Lollapalooza Lounge Oozes Almost Famous Vibe

Calvin Klein, Blender, Red Bull, KY, and other sponsors piggybacked on Chicago's three-day Lollapalooza festival with a rock-and-roll lounge.

By Courtney Thompson August 9, 2007, 3:00 PM EDT

The Blender Sessions.

Photo: Hal Horowitz

CK IN2U Music Lounge
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Indie rockers and 167,000 fans who love them descended upon Chicago’s sun-baked Grant Park this past weekend to catch Lollapalooza’s 130 bands and performers (Pearl Jam, Daft Punk, and Amy Winehouse among them). Returning for the second year—and running the only swag-and-tattoo concept in town—was the CK IN2U music lounge produced by the New York-based BMF Media Group. The event ran out of the Hard Rock Hotel on Friday, Saturday, and Sunday, offering up an AC-blasted venue for bands and industry V.I.P.s to hang out in between the “Lolla” (that’s band-talk for the festival) shows.

“The bands only get so much time in their trailers before they’re kicked out, so we offered them an indoor retreat away from the sun and the throngs of fans,” said BMF Media talent and branding maestro (no joke, that’s his title) Bruce Starr, who was aided in production by BWR Public Relations vice president Mary Kaye Daniels and senior account executive Joanna Kelsey. “The space is almost like a greenroom, with catering, an open bar, and other amenities you’d be accustomed to on the road. It’s a place for them to recharge, get a haircut and some new underwear.”

Walking through the hotel’s fourth floor—home to the music lounge—felt like an Almost Famous moment. Sweaty rockers in skinny jeans, boatloads of jewelry, and fedoras abounded (the Rapture, My Morning Jacket, Motion City Soundtrack, and many others stopped by), boozing at the bar, chain-smoking on the pillow-bedecked balcony, and jamming on the several Guitar Hero stations set up throughout the lounge. And the sponsors went hand-in-hand with this vibe: PF Flyers gave out a variety of Chuck Taylor-ish sneakers, KY doled out swank mood-enhancing kits, and Red Bull’s logo overtook the DJ booth, which was manned morning through night.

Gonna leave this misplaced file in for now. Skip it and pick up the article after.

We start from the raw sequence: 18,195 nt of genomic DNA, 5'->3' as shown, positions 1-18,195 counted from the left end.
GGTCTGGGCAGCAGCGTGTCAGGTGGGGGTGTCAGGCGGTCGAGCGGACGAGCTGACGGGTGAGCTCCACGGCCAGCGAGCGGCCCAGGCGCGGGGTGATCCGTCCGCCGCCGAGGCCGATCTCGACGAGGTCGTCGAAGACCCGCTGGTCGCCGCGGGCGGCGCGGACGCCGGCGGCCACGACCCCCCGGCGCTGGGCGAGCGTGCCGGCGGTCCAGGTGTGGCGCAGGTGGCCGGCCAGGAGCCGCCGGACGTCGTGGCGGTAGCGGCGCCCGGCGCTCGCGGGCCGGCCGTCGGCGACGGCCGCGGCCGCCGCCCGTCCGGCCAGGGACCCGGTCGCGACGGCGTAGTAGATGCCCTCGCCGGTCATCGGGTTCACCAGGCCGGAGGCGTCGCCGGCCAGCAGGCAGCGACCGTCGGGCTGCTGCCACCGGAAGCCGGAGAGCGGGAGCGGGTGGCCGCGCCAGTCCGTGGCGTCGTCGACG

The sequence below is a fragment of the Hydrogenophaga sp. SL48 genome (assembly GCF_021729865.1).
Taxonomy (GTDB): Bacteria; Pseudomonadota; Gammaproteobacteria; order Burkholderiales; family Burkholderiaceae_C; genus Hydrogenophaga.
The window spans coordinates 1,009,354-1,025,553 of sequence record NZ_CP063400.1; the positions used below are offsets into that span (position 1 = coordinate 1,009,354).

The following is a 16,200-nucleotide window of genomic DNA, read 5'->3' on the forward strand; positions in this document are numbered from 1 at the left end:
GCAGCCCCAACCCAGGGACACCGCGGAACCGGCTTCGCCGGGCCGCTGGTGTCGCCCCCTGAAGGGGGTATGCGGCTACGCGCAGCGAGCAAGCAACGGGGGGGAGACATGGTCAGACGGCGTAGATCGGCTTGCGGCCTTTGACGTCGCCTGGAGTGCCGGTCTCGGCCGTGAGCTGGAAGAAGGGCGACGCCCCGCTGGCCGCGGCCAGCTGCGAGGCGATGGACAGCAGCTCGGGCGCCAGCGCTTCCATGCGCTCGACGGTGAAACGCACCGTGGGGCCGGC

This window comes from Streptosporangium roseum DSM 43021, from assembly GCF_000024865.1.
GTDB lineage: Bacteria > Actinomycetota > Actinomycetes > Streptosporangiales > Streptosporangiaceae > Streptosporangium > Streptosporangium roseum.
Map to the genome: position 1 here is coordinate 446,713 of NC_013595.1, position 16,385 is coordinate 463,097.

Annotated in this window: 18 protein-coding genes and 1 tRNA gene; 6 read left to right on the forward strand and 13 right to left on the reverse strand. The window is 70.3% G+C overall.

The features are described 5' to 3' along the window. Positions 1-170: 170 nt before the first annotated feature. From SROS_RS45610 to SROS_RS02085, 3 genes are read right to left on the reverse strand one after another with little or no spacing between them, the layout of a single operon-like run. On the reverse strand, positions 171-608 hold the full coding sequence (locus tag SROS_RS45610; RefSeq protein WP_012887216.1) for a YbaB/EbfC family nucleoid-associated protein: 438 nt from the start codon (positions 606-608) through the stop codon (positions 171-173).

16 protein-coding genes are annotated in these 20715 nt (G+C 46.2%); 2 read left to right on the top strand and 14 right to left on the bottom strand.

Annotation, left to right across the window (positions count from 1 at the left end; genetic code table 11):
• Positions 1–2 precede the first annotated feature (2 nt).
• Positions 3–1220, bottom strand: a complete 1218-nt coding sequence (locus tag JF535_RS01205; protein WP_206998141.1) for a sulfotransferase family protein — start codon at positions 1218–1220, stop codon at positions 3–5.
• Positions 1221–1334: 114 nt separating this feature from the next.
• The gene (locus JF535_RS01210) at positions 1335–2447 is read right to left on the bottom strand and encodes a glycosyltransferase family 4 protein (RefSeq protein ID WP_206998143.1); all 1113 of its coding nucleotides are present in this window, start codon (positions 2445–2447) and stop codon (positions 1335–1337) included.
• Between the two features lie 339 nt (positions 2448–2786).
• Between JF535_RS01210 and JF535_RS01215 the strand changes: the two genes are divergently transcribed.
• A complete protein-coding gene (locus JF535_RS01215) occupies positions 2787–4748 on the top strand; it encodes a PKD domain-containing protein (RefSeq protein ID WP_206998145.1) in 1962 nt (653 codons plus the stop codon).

Title sponsor Calvin Klein Fragrances returned this year after experiencing a 25 percent increase in CK One sales following Lollapalooza 2006. “We do not typically participate in gifting suites, [but] we experienced great success last year; we couldn’t pass up the opportunity to be part of [it] again,” said CK Fragrances global brand director Ashley Barrett. “The CK IN2U Music Lounge is an interactive experience. It is a hip and fun outlet for us to reach and interact with press and consumers.”

Beyond swag, booze, and (real) tattoos, the music lounge offered bands stopping by another perk: a media outpost for live interviews. On-site outlets included Sirius Satellite Radio, Blender, and International Music Feed. “For us, it’s important that the lounge is a full experience for the artists, so we always build in a media presence,” Starr said. “In this day and age, musicians need the help of radio, Internet, and print to get their name out there.”

A third facet of the weekend—and a new addition this year—was the nighttime Blender Sessions, the music magazine’s backyard performance-esque concerts that take place around festivals and award shows, including Sundance, the X Games, and MTV’s VMAs. Held in the Hard Rock Fender Ballroom from 10 p.m. to 2 a.m., each of the three sessions kicked off with performances by well-known DJs, such as DJ Momjeans (a.k.a. Danny Masterson), followed by bands like the Polyphonic Spree, Plain White T’s, and Small Town Talk. “The festival happens all day, and you just want to keep it going,” said Blender marketing director William Gasperoni, adding that the events had garnered 34 million media impressions as of Tuesday. “The performances were a continuation of the fun.”

Gasperoni attended the music lounge in 2006 and saw the opportunity to become a title sponsor this year. “We went last year and thought it was a great crowd and a great vibe—the only thing missing was music credibility,” he said. “It was a good place for Blender to be to lend that credibility, to bring music authenticity. There was only one performance last year, so this year we had the opportunity to get more bands involved and to draw a more music-oriented crowd.” Added Starr, “Last year, we could see where the potential lay in what we were trying to do. This year, we doubled the event's size.”

So is Lolla the next the Coachella? Starr and others involved in the weekend are saying the festival can only get bigger from here—though the Midwest location does require foresight that the celebrity attendees aren’t always known for. “This event is in Chicago, not L.A., not New York. It’s not a drive, it’s a flight,” said Starr.

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